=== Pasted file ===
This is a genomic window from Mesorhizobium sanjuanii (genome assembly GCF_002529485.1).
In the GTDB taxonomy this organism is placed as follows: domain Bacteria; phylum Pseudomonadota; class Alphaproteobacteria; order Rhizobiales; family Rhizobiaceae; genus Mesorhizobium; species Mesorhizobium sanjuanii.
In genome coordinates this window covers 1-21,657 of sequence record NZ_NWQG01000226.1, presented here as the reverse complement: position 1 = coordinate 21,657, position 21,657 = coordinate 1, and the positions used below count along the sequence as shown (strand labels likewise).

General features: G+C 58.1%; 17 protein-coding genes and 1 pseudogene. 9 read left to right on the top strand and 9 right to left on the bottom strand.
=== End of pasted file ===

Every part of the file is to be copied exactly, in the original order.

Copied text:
This is a genomic window from Mesorhizobium sanjuanii (genome assembly GCF_002529485.1).
In the GTDB taxonomy this organism is placed as follows: domain Bacteria; phylum Pseudomonadota; class Alphaproteobacteria; order Rhizobiales; family Rhizobiaceae; genus Mesorhizobium; species Mesorhizobium sanjuanii.
In genome coordinates this window covers 1-21,657 of sequence record NZ_NWQG01000226.1, presented here as the reverse complement: position 1 = coordinate 21,657, position 21,657 = coordinate 1, and the positions used below count along the sequence as shown (strand labels likewise).

General features: G+C 58.1%; 17 protein-coding genes and 1 pseudogene. 9 read left to right on the top strand and 9 right to left on the bottom strand.